Tomato cobbler may sound strange, but there is nothing strange about fresh tomatoes cooked with onions and topped with garlic-cheddar biscuits.
I’ve mentioned before that pretty much the best thing about summer for me (besides summer break, duh) is late summer peaches and tomatoes. I’m clinging to the last month of summer as I pop grape tomatoes from my garden like candy and debate whether to fry my tomatoes while they’re still green or let them ripen and eat them dripping juice on a tomato and mayonnaise sandwich. These are tough choices, you guys.
I have been writing this blog for three years now and have been a pretty hardcore cooking addict for many more than that, so it’s kind of surprising even to me that I have never made a tomato pie. I’ve sure heard a lot about them and always thought that they sounded good. I was right. Tomato pie is delicious….but when I made Simply Recipes’ tomato pie I ended up with a delicious soupy mess. Fool me once, shame on me. Fool me twice, shame on me (or was it won’t get fooled again? Get it? Haha.). Now, I’m not knocking Elise‘s recipe….I’m sure I could have worked harder and got more of the liquid out, but I decided to turn tomato pie on its head-literally-and make tomato cobbler instead.
My line of thinking was that if I put the tomatoes on the bottom that there would be no breadiness underneath them to get soggy in the juice. I was right! I also felt that the onions (put into the pie raw before baking) were still a little too crunchy, so for the cobbler I cooked them, then added half the tomatoes and cooked out most of the liquid while the other half of the tomatoes got a good salting and thorough draining on paper towels. Tomato cobbler = success. And anything topped with garlic cheddar biscuits (you could totally make this recipe on its own for something that pretty closely resembles those addictive Cheddar Bay biscuits that they serve at Red Lobster) is a hit on my list.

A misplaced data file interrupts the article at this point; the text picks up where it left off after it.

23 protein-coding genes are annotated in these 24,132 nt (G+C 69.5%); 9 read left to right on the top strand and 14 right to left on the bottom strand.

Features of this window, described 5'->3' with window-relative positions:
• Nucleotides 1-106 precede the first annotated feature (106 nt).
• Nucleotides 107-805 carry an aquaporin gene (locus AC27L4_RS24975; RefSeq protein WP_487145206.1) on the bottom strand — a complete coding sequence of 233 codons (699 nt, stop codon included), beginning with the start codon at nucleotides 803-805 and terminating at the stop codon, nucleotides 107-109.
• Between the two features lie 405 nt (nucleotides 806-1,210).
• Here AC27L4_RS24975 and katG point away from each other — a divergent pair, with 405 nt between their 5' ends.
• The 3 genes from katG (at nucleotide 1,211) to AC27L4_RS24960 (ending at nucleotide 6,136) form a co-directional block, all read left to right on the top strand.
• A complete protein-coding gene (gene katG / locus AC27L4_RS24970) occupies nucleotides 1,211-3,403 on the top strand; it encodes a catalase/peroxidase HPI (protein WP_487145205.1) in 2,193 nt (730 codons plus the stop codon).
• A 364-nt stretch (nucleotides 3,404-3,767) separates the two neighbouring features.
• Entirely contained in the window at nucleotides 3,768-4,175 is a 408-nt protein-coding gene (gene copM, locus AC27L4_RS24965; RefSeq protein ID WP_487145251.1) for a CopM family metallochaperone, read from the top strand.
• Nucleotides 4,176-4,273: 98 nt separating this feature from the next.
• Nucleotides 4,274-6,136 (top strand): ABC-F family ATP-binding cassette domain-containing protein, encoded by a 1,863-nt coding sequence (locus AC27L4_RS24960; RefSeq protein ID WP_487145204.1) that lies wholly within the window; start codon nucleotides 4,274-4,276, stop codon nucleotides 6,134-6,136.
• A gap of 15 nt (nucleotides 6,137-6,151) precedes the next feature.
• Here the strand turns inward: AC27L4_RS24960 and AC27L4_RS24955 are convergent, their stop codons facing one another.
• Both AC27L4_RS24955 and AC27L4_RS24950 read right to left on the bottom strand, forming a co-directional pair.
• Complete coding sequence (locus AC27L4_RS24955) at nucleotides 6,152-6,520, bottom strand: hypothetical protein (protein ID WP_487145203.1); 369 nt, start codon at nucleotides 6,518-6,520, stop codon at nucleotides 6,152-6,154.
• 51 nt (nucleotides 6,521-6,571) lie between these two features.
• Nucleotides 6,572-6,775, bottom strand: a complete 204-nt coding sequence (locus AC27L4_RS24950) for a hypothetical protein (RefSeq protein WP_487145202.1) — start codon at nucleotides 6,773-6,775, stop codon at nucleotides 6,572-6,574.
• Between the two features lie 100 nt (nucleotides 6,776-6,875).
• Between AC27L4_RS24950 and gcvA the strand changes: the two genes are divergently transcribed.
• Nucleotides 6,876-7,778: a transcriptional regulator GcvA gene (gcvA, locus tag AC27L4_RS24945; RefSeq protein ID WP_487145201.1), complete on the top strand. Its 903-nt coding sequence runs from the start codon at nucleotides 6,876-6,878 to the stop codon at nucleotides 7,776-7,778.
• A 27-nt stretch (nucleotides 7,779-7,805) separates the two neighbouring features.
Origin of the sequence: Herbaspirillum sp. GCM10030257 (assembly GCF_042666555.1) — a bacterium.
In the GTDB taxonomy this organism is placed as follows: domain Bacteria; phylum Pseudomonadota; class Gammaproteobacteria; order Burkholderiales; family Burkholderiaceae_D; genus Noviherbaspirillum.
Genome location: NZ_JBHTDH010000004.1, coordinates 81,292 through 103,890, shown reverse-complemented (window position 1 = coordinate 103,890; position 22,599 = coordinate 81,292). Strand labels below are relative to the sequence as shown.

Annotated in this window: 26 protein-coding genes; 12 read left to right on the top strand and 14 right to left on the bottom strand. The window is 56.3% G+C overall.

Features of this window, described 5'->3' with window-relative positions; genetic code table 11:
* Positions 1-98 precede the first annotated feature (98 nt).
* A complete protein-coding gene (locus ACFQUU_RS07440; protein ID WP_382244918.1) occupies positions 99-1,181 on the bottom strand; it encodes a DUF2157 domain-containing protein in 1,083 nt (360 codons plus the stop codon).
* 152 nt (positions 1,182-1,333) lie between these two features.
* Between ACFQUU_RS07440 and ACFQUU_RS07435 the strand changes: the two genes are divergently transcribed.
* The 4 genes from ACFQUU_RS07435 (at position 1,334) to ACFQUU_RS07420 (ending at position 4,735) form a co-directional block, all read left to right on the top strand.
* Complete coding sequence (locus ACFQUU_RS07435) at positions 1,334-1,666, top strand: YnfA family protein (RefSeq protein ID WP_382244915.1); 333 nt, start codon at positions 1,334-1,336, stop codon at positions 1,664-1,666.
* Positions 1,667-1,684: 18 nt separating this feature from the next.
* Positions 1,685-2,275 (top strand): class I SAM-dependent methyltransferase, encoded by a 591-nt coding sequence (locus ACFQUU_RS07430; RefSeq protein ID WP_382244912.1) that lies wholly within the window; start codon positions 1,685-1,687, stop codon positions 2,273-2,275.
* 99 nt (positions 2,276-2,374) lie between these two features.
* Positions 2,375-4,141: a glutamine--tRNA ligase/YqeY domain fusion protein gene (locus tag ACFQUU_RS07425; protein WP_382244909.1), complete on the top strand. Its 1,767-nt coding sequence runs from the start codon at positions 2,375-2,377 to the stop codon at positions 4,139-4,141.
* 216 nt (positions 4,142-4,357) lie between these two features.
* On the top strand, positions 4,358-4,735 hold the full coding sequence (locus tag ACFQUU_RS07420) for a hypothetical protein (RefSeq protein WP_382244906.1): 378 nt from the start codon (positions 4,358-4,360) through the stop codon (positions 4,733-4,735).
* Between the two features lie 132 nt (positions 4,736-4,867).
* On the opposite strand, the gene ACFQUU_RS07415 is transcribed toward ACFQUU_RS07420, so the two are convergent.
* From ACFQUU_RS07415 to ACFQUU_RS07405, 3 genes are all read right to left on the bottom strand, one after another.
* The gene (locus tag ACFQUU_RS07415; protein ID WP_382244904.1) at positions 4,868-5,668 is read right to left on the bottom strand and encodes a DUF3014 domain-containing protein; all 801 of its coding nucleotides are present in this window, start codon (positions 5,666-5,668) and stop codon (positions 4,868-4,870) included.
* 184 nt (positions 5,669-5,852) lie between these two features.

This is a fairly bready recipe, but I like to have enough bread to have some with every bite. If you wanted less, you could half the biscuit recipe, or you could double the quantities on the tomatoes to amp up the filling.
Either way, tomato cobbler with biscuit topping is pretty much a perfect meal!
Tell me your favorite way to cook with (or eat raw) summer tomatoes!
Yield: 4 main or 8 side dish servings
20 minPrep Time:
50 minCook Time:
1 hr, 10 Total Time:
- 1 ½ cups all-purpose flour (I used half white whole wheat)
- 1 tablespoon baking powder
- 1 teaspoon salt
- ¼ teaspoon baking soda
- 1/2 teaspoon garlic powder, divided
- 5 tablespoons unsalted butter, divided
- 4 ounces cheddar cheese, shredded
- ½ cup buttermilk
- 2 pounds tomatoes, quartered and seeded
- 1 tablespoon olive oil
- 1 small or ¼ large Vidalia onion, chopped
- 1 clove garlic, minced
- 2 tablespoons basil, julienned
- 1 teaspoon red wine vinegar
- salt and pepper
- Preheat the oven to 350 degrees.
- To make the topping: Combine the flour, baking powder, salt, baking soda, and garlic powder in a large mixing bowl. Cut 4 tablespoons of butter into chunks and use a pastry blender or your fingertips to work the butter into the flour mixture until it resembles coarse crumbs. Add the cheese then add buttermilk, mixing between additions, until the mixture holds together but is not “wet”. Place in the refrigerator until you are ready to use it.
- Make the filling: Slice the seeded tomatoes. Place half the tomatoes on a paper-towel lined plate and salt. Leave to drain, occasionally pressing with more paper towels on top to get out as much moisture as possible. Place the olive oil into a medium (10-inch) pan over medium heat. Sauté the onion in the olive oil until translucent. Add the garlic and sauté until fragrant, about 30 seconds. Add the tomatoes that you didn’t salt. Cook and stir until most of liquid has cooked out, 10-15 minutes. Add the salted tomatoes, basil, vinegar, and salt and pepper to taste.
- Assemble the cobbler: Pour the tomato mixture into an 8-inch baking dish. Roll the topping out onto a floured surface to about a 1 ½ inch thickness. Cut using a biscuit cutter-this should make about nine biscuits. Top the tomato mixture with the biscuits.
- Bake the cobbler for 30 minutes. If the biscuits have not browned on top after 30 minutes, use the broiler to brown the top. Allow to sit for 5-10 minutes before serving.
Jennifer Walker says